Monday August 01, 2016
Movie Review: Jason Bourne (2016)
Is Jason Bourne (Matt Damon) the ultimate American hero? He certainly encompasses all of the themes in movies about America’s ultimate spy agency, the CIA. He is:
- an action hero (per the Jack Ryan films)
- an agent hung out to dry (“Three Days of the Condor,” “Spy Game” and “Syriana”)
- a chicken come home to roost (“Hopscotch,” “In the Line of Fire”)
- and—as an amnesiac—an innocent caught in a CIA plot (“Charade,” “The In-Laws,” “The Man with One Red Shoe”)
This last is the most important. Americans want safety, particularly post-9/11, but we don’t like being underhanded. This dilemma was first articulated by Alan Ladd in the first movie about America’s first spy agency, “O.S.S.,” in 1946:
“Americans aren’t brought up to fight the way the enemy fights. We can learn to become intelligence agents and saboteurs if we have to. But we’re too sentimental, too trusting, too easy-going....”
We want safety and innocence. David Bowie once asked of young Americans: “Do you remember the bills you have to pay? Or even yesterday?” Nope and nope, America says over and over again. Iran? Guatemala? Chile? Iraq? Whatevs.
Which is why Jason Bourne is America’s ultimate hero. He keeps America safe by killing our enemies; then he keeps us innocent by forgetting all about it.
What a tangled Webb we weave
So after nine years, he’s back, directed by the same guy (Paul Greengrass), and involved in the same kind of storyline.
A top CIA director wants him dead (Tommy Lee Jones, replacing David Straithairn from “Ultimatum,” who replaced Brian Cox in “Supremacy,” who replaced Chris Cooper in “Identity”), and, to this end, dispatches a top CIA assassin (Vincent Cassel, replacing 3) Edgar Ramirez, 2) Karl Urban, 1) Clive Owen), while Bourne gets a little internal help, or at least sympathy, from a good female CIA officer (Alicia Vikander, essentially in the Joan Allen role).
As the assassin, in the first act of “Supremacy,” killed Franka Potente while aiming for Bourne, so, in the first act here, the assassin aims for Bourne and kills longtime Bourne ally Nicky Parsons (Julie Stiles). Bourne’s raison d’été has always been to find himself, and last time around he did: Hello, David Webb! This time? Yeah, he’s still trying to find himself. Just more of himself.
That’s why he meets with Parsons. As the movie opens, she hacks into the CIA’s mainframe computer and downloads intel on various CIA black ops, including: Operation Treadstone, which created Bourne; Blackbriar, which replaced it; and Iron Hand, the new one, which turns out to be a mass surveillance program: spying on everyone, everywhere. She plans to go public with this, but sentimental, or maybe in love (the movie doesn’t pursue her motivation), she also downloads extra intel on Bourne—about his past, about his pops—and delivers that first. Bad move. Pow! Nicky, we hardly knew ye.
If there’s a new thing in the movie, that’s it. The last time we saw Jason Bourne, in 2007, Facebook had only 50 million users, barely anyone knew Julian Assange, and no one had heard of Edward Snowden. Here, Snowden is name-checked twice, Assange gets a Berlin counterpart, while Facebook is fictionalized into “Deep Dream,” a social media site run by Aaron Kalloor (Riz Ahmed), who—oops—got his initial funding from the CIA. (Would that our spy agencies were so farsighted.) Now the CIA, or at least Tommy Lee Jones, wants the data, but Kalloor is having second thoughts. He wants to do the right thing, which is protecting individual privacy against government intrusion. The corporate right to monetize our private data goes unmentioned.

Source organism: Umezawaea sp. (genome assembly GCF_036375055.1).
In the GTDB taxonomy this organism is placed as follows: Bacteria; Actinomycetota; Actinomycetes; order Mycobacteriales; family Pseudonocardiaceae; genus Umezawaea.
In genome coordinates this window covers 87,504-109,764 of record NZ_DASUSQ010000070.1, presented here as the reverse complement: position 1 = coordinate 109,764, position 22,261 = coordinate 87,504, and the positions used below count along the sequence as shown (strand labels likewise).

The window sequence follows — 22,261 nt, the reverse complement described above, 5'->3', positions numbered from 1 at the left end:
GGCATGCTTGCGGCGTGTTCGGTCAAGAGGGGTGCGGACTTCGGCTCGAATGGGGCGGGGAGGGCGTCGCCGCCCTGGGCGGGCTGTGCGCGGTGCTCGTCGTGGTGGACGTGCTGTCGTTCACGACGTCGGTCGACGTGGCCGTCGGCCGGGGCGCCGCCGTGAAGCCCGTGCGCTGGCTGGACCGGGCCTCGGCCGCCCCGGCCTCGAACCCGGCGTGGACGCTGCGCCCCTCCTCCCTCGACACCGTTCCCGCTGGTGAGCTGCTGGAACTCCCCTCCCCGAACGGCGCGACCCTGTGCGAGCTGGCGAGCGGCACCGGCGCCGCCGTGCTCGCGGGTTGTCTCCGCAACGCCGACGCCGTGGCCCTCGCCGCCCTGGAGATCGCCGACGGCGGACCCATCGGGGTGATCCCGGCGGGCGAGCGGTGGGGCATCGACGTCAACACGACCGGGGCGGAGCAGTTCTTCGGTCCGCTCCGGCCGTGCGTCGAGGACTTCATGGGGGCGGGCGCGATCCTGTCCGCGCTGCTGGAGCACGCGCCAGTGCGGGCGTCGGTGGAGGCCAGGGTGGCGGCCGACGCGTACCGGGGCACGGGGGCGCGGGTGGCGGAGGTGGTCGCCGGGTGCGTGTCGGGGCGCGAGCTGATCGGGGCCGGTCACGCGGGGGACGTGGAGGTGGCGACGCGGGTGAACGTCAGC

We get three set pieces—Athens, London, and, to class up the joint, Vegas. In each, CIA techs track everything from Langley, with Tommy Lee or Alicia standing around issuing commands (“Back up a frame ... Enhance ... That’s her!”), and awaiting the imminent arrival of Bourne so he can be killed once and for all. So Bourne has to slip in undetected, do what needs doing—via fights, chases, quick cuts and shaky cams—and slip out undetected. Sadly, we’ve seen it all before. Rarely has an adrenaline rush been so yawn-worthy.
And what’s the big personal reveal? The intel that Nicky sacrificed her life for? Seems Bourne’s pops started Treadstone, but was killed by terrorists right in front of Bourne, which is why Bourne joined Treadstone. But guess what? It wasn’t terrorists that killed Daddyo, it was the CIA—specifically the Asset—because the son was the perfect candidate and the father was a doubting Thomas. So two birds with one CIA stone.
Which is pretty despicable. It also means the tiny bit of culpability Bourne felt at the end of “Ultimatum”? Gone. He’s innocent once more.
Happiness is a warm puppy
Yeah, it’s tired, and so is Bourne. His face looks like it’s seen too many fights or too many movies. Tommy Lee is in fine form, tight smiles and evil grins, but he could do this shit with his eyes closed. Vikander is lovely to look at, but she made me wonder whatever happened to the other foreign girl of the moment, Franka Potente. Bit parts in movies and TV, apparently. Hollywood slurps up and spits out.
Truly the saddest thing for me about the return of Jason Bourne is what Greengrass has him doing since 2007. He has to stay off the grid, right, so he can’t get a regular job with an SSN. So ... day labor in Ghana? Construction in Mongolia? Or using his mind somewhere in private? Nope. Greengrass went with bare-knuckled brawling in Greece. Before jeering crowds, Bourne takes out foreign monstrosities with one punch, then celebrates with booze and broads. Kidding. No booze and broads. He has the demeanor of a man on death row. There’s not an ounce of joy there.
Question: With Tommy Lee, et al., vanquished, isn’t he back to doing this? Off the grid and joyless? C’mon, Greengrass, he’s America’s ultimate hero. Get him a puppy at least.